Sharone Tobias and Will Piekos look at the top five stories in Asia this week.
1. Earthquake kills scores, injures thousands in China. A massive earthquake in Ya’an, Sichuan, on Saturday left at least 193 dead, 25 missing, and 12,300 injured. Beijing poured one billion RMB into earthquake relief, but hundreds of victims still protested, claiming they had no shelter or food. Though devastating, the earthquake pales in comparison to the 2008 Sichuan earthquake that killed 70,000. Activists in Hong Kong struck down a proposal to donate $13 million to aid victims, saying that most aid during the 2008 Sichuan earthquake was misused. A 2009 Tsinghua University study claims that 80 percent of earthquake relief funds in 2008 went to government officials as “extra revenue.” The state-backed Red Cross Society of China, which has been singled out for corruption by netizens in the past, has received fewer donations thus far, as the public is increasingly turning to private organizations.
2. Japan reignites passions over World War II shrine. Taro Aso, Japan’s deputy prime minister and finance minister, and another 168 parliamentary members visited the Yasukuni Shrine to honor Japanese war dead, who include fourteen of the country’s Class A war criminals. Soon after, Prime Minister Shinzo Abe implied that Japanese actions during World War II couldn’t necessarily be labeled an ‘invasion,’ saying, “things that happened between nations will look different depending on which side you view them from.” In response, South Korea’s Foreign Minister canceled a planned trip to Japan, and South Korean officials summoned the Japanese ambassador to lodge a formal complaint. On the mainland, a spokeswoman for the Chinese Foreign Ministry stated that “we feel it is in essence a denial of Japan’s history of militarist invasion.” The visit furthers already fraught tensions between China and Japan over disputed islands in the South China Sea; it could also make it more difficult for Japan and South Korea to cooperate on a unified response to North Korea’s recent actions.
3. Twenty-one killed in Xinjiang violence. Fifteen police officers and civilian officials and six suspected gangsters were killed in a clash the western province of Xinjiang on Tuesday. The incident is the deadliest in the remote Muslim-dominated province since ethnic clashes in 2009. Chinese officials claim that the incident was the result of a “premeditated, violent act of terror,” and the Global Times says the group “was working on an elaborate attack plan and was involved in extreme religious activities.” Uighur activist groups in exile dispute that accusation, asserting that violence broke out when Chinese forces shot and killed a young Uighur during a raid.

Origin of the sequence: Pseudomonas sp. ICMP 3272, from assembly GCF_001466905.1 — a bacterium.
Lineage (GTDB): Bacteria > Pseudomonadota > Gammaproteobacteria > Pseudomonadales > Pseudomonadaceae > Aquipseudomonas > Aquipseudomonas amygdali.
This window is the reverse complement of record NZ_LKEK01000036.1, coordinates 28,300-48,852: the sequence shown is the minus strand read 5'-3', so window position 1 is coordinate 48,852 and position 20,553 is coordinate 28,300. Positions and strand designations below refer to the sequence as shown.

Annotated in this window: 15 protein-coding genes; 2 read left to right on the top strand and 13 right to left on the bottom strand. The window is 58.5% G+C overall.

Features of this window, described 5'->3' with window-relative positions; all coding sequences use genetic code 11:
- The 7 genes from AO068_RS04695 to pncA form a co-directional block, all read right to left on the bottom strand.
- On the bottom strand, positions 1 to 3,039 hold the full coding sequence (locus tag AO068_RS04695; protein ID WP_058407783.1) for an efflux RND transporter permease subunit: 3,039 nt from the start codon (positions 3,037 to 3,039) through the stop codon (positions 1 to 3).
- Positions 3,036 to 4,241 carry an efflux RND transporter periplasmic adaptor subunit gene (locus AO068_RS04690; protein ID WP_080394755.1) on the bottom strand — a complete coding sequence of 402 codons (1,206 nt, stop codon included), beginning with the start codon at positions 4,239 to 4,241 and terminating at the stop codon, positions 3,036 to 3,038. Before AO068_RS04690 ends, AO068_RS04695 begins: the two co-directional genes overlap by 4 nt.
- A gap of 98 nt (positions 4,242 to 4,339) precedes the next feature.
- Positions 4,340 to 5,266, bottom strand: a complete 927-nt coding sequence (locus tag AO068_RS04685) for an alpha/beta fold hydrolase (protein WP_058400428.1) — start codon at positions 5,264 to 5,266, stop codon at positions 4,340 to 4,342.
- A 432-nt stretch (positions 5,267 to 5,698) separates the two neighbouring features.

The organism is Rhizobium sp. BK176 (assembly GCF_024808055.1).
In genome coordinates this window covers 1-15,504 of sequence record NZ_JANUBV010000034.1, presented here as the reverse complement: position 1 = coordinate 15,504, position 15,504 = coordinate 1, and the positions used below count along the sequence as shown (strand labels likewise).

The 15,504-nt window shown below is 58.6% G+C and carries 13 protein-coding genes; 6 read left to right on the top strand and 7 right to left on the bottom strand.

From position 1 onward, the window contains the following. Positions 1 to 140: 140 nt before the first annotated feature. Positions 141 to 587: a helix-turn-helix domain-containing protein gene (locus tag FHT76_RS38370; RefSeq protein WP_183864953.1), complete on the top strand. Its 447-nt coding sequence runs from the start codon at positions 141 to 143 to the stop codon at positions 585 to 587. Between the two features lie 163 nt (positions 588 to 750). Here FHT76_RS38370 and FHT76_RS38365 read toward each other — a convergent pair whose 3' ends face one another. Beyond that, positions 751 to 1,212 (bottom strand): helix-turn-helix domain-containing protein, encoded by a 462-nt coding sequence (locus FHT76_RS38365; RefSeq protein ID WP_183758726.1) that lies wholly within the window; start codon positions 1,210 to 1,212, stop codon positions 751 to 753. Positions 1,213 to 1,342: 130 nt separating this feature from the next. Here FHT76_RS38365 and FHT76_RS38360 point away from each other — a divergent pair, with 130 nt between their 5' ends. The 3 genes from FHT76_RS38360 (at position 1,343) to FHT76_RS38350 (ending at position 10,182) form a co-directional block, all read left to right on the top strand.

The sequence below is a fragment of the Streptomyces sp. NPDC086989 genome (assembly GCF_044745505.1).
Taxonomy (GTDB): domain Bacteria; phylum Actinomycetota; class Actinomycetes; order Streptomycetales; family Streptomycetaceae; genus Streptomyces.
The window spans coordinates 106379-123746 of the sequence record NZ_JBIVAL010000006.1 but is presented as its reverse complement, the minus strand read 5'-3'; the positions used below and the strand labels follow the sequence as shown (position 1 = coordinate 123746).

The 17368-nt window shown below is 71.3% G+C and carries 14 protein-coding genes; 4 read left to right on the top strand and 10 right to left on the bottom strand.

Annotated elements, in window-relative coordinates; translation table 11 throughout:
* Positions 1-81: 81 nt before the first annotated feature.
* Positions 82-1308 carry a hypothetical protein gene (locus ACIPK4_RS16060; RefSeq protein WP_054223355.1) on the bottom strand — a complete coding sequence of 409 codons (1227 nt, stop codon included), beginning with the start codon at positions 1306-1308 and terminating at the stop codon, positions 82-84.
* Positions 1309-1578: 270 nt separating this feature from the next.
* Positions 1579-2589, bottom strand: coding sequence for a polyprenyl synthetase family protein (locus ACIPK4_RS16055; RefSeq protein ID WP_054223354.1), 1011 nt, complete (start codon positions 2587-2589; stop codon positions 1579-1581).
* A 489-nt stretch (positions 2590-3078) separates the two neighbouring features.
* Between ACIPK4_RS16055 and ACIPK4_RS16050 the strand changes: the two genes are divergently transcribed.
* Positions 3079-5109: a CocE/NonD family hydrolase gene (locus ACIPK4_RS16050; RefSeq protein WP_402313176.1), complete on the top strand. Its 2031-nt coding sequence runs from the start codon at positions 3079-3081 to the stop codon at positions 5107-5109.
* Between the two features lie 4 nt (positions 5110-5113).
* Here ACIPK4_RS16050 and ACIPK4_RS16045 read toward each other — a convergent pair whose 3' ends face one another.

4. Human rights groups issue report on Myanmar. New York-based Human Rights Watch released a 153-page report describing attacks against the Rohingya Muslim minority in Myanmar as “crimes against humanity” and “ethnic cleansing.” The violence has left tens of thousands of Rohingya homeless and over 200 dead in 2012, with government officials and Buddhist religious leaders sometimes supporting the attackers, according to the report. Despite the report, the European Union voted to lift all economic sanctions on Myanmar save the arms embargo, which will last at least another year; the following day, President Thein Sein’s government released ninety-three political prisoners. Myanmar is set to become chair of ASEAN in 2014.
5. Border incident strains China-India relations. Indian media reports that a Chinese People’s Liberation Army platoon of fifty soldiers crossed into Ladakh, a region next to Kashmir, and pitched tents ten kilometers into the Indian-claimed territory. Indian troops have been dispatched to the area in response. Beijing disputed the reports and played down the event, saying “India and China are in close in communication to resolve the differences over the issue.” The two countries are holding talks to resolve the dispute, which some speculate was instigated by India’s construction of a road along the disputed Line of Actual Control.
Bird flu update: the H7N9 strain of avian influenza has infected 108 people and led to twenty-three deaths in China in the last two months. A fifty-three year old Taiwanese man was diagnosed with first case of bird flu outside of the mainland this week and was likely infected while in Suzhou for work.
Bonus: Miss Twilight Zone. It is already a well-known fact that South Korea has one of the highest rates of plastic surgery per capita. But things may have finally gone too far: blogs across Asia have pointed out that this year’s Miss Daegu contestants all look eerily similar.